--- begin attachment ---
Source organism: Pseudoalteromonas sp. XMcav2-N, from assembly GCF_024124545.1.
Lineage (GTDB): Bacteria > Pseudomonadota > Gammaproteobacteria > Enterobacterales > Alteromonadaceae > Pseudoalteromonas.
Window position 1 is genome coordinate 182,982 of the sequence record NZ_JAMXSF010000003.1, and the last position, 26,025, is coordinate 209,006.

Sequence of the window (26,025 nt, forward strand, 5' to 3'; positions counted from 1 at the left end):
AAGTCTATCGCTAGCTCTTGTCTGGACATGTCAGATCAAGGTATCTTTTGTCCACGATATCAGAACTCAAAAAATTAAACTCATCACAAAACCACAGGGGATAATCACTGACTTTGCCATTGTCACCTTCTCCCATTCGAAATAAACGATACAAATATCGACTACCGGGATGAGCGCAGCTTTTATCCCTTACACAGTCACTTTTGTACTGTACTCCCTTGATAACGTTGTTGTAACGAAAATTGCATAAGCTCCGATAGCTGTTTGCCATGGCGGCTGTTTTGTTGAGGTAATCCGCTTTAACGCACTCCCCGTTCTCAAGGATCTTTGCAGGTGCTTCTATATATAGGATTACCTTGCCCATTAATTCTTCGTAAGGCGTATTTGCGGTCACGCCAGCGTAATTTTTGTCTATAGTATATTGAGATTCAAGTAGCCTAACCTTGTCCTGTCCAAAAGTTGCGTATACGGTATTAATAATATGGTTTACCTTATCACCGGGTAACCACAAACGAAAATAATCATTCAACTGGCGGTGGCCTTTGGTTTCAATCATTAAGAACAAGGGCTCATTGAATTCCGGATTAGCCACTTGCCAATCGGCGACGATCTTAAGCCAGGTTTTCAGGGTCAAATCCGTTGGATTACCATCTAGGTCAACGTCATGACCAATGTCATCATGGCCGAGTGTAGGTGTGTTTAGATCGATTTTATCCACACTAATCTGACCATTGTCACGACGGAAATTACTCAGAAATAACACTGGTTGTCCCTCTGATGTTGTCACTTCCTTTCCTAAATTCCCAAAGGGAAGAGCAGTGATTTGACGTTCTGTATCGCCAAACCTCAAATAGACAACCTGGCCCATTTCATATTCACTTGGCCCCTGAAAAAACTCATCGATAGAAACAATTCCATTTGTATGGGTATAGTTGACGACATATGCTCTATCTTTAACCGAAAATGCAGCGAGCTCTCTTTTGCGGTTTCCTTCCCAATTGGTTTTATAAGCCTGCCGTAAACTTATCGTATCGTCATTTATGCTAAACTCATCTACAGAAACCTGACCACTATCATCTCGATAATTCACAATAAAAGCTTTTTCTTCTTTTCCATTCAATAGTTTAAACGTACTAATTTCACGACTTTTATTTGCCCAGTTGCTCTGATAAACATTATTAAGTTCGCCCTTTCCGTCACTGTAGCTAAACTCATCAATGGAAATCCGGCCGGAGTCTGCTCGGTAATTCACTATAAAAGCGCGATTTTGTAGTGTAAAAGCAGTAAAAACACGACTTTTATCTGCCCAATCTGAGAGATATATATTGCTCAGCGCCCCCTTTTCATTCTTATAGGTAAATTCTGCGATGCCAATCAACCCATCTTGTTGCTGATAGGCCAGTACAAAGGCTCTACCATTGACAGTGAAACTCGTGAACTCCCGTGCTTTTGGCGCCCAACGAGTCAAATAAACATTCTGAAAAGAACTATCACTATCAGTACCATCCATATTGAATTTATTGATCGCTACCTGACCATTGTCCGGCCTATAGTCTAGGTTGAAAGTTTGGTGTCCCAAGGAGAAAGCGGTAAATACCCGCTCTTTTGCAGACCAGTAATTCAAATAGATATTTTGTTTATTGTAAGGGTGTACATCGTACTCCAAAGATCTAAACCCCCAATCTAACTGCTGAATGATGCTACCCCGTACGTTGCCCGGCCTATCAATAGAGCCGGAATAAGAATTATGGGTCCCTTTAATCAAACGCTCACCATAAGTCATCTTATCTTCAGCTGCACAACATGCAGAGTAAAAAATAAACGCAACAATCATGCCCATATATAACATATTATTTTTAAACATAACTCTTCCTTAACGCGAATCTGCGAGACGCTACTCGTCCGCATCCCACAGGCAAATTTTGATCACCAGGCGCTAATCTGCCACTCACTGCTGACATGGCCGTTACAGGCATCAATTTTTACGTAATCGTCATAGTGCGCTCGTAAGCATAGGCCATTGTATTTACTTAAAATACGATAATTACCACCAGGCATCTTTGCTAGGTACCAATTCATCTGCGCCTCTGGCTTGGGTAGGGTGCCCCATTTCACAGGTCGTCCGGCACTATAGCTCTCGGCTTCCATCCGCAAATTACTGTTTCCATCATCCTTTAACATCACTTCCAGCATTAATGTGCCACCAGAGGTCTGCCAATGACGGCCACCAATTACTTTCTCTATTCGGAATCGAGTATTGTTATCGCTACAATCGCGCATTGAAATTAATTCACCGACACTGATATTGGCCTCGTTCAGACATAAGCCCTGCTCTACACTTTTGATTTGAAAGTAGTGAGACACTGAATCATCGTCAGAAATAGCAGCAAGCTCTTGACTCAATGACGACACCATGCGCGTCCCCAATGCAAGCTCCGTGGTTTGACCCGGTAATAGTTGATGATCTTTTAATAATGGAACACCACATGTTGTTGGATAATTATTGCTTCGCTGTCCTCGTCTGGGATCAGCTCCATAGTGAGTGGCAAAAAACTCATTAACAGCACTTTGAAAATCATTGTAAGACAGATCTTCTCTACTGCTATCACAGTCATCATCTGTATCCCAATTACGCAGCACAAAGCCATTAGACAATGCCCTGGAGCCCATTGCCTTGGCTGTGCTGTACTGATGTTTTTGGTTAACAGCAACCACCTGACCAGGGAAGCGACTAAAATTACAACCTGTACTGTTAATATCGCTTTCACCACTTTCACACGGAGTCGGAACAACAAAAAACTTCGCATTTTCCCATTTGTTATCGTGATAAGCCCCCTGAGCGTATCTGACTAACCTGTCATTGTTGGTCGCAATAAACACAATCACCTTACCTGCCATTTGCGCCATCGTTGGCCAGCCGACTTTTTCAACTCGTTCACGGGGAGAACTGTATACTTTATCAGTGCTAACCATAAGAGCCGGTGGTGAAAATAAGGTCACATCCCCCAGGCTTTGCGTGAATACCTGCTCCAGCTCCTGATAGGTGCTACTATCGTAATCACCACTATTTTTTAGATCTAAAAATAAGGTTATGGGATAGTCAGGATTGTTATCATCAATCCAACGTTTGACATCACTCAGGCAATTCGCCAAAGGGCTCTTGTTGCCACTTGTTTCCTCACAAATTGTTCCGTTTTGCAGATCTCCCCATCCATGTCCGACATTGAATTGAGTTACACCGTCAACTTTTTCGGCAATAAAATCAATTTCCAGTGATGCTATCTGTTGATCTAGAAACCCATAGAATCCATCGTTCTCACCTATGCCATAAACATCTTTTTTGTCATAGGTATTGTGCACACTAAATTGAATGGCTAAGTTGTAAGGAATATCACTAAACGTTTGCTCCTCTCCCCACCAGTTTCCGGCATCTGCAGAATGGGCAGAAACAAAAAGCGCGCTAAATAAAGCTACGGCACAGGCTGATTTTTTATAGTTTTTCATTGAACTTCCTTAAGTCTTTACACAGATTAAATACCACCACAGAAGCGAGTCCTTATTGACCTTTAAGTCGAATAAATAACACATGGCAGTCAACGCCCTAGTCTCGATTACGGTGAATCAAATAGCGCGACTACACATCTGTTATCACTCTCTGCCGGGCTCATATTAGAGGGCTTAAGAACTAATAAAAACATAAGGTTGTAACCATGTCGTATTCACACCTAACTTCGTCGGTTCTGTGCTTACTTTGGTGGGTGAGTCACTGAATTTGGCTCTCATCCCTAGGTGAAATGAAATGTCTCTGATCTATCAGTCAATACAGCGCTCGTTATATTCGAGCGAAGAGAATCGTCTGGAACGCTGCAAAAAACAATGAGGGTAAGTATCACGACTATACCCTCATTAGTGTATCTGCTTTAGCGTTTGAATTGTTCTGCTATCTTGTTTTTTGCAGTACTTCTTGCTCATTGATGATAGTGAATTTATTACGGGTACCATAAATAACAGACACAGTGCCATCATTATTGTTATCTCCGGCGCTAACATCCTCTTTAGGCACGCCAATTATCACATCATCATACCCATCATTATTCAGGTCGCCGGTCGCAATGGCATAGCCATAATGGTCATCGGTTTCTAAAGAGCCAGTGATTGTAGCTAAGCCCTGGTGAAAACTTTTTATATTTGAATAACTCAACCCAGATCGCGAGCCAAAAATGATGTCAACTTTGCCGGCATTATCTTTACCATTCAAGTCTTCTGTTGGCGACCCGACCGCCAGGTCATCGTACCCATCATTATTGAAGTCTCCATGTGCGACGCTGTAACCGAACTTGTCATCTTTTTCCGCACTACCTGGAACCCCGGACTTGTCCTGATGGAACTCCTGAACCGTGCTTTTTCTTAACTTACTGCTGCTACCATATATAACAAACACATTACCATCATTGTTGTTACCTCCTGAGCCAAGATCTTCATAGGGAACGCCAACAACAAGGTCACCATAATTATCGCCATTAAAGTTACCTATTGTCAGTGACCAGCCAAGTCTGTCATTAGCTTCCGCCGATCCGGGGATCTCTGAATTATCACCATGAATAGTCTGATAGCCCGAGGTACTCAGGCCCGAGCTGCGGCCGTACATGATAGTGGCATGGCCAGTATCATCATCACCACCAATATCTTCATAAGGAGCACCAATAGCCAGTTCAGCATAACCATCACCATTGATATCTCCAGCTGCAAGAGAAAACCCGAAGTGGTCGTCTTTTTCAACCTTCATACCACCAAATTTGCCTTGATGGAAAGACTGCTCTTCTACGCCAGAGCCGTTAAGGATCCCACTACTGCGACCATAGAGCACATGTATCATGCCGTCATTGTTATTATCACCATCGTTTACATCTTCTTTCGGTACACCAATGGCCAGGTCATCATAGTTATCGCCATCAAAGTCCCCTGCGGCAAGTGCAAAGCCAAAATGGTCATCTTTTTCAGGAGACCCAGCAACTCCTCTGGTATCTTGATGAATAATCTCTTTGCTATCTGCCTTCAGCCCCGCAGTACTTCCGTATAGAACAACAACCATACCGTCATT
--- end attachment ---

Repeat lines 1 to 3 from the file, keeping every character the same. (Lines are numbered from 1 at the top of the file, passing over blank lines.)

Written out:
Source organism: Pseudoalteromonas sp. XMcav2-N, from assembly GCF_024124545.1.
Lineage (GTDB): Bacteria > Pseudomonadota > Gammaproteobacteria > Enterobacterales > Alteromonadaceae > Pseudoalteromonas.
Window position 1 is genome coordinate 182,982 of the sequence record NZ_JAMXSF010000003.1, and the last position, 26,025, is coordinate 209,006.